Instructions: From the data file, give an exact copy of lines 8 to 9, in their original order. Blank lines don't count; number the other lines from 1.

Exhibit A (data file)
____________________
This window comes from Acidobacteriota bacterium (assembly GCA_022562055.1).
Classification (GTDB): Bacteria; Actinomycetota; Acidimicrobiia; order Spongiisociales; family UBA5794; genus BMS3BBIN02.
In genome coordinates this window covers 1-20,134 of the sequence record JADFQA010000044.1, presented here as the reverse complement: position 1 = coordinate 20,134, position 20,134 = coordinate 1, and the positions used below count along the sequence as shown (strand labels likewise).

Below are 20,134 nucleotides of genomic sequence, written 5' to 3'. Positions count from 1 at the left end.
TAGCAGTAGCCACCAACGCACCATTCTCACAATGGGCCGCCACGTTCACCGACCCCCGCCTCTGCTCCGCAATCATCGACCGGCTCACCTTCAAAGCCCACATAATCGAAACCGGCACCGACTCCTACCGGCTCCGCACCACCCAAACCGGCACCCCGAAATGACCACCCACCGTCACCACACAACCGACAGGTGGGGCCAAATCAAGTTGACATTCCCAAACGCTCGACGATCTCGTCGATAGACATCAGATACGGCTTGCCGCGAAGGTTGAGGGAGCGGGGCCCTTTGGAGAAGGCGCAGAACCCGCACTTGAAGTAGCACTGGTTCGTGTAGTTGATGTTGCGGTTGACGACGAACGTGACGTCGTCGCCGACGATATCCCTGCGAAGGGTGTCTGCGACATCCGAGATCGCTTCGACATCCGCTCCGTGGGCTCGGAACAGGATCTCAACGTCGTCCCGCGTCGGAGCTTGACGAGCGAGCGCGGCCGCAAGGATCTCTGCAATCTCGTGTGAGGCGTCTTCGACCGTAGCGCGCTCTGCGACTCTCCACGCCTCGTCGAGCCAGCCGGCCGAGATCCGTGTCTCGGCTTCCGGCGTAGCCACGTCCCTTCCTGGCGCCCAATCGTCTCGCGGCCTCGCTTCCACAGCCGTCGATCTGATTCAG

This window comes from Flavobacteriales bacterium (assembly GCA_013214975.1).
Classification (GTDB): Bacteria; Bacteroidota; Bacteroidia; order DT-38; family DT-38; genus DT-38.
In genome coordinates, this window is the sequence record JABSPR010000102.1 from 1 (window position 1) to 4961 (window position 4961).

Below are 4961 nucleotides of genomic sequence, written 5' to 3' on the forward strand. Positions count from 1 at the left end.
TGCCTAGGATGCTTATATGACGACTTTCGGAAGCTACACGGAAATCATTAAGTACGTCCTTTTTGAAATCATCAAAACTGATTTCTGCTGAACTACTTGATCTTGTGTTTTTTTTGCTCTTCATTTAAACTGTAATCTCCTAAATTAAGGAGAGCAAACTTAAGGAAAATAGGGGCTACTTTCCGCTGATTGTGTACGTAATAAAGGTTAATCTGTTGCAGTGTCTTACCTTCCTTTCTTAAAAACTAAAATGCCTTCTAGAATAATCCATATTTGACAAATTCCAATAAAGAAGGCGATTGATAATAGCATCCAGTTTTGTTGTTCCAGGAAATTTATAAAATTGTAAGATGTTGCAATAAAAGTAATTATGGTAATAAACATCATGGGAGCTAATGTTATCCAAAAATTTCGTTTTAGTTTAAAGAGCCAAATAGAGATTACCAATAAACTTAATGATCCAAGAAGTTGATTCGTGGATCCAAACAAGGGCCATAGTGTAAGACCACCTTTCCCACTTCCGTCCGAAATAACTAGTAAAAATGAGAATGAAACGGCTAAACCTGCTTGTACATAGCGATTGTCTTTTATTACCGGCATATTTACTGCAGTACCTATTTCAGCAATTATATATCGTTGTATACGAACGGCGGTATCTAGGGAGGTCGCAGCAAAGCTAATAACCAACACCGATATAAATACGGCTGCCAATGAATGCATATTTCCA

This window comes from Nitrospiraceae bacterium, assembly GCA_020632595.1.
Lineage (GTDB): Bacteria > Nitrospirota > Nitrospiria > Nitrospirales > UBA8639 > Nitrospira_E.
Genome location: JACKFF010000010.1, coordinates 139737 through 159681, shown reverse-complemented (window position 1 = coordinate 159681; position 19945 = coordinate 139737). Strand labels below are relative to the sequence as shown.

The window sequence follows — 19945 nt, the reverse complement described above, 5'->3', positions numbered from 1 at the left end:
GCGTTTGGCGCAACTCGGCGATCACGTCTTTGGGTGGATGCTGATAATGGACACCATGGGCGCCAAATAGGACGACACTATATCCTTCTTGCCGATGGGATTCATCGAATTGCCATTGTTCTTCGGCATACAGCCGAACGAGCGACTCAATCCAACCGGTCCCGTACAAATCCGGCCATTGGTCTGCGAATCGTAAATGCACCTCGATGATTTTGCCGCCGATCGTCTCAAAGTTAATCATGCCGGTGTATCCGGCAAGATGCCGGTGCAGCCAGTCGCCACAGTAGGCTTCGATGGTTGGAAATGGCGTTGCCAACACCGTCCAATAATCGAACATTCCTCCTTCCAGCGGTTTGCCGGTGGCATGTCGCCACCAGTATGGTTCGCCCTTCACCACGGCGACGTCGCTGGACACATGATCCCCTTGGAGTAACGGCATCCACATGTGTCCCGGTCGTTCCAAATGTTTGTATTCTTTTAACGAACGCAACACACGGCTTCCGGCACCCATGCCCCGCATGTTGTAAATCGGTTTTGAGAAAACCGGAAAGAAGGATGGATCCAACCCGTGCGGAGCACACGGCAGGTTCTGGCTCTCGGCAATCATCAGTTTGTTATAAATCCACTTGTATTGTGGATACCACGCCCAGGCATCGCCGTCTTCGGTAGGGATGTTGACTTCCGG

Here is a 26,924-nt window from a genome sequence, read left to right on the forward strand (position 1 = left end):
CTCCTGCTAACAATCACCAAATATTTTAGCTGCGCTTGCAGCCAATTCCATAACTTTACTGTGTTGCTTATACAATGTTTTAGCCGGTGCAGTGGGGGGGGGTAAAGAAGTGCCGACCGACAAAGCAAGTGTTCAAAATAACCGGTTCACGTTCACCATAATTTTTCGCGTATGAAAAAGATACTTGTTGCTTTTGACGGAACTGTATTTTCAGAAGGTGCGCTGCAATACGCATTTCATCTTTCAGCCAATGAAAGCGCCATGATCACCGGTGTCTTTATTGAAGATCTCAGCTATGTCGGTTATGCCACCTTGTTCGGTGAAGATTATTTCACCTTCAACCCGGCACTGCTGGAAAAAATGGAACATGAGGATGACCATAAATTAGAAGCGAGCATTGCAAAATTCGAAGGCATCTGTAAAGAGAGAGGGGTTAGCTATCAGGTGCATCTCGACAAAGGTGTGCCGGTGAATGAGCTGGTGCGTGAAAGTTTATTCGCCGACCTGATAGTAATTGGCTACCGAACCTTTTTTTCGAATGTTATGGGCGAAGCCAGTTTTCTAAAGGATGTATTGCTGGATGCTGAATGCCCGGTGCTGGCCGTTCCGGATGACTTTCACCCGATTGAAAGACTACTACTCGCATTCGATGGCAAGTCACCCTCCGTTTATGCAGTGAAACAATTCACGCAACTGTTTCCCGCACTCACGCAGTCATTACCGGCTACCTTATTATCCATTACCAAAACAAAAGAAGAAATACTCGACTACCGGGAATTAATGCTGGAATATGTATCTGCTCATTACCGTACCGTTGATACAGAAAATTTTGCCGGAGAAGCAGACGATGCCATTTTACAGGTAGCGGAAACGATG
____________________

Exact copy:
In genome coordinates, this window is the sequence record JABSPR010000102.1 from 1 (window position 1) to 4961 (window position 4961).

Below are 4961 nucleotides of genomic sequence, written 5' to 3' on the forward strand. Positions count from 1 at the left end.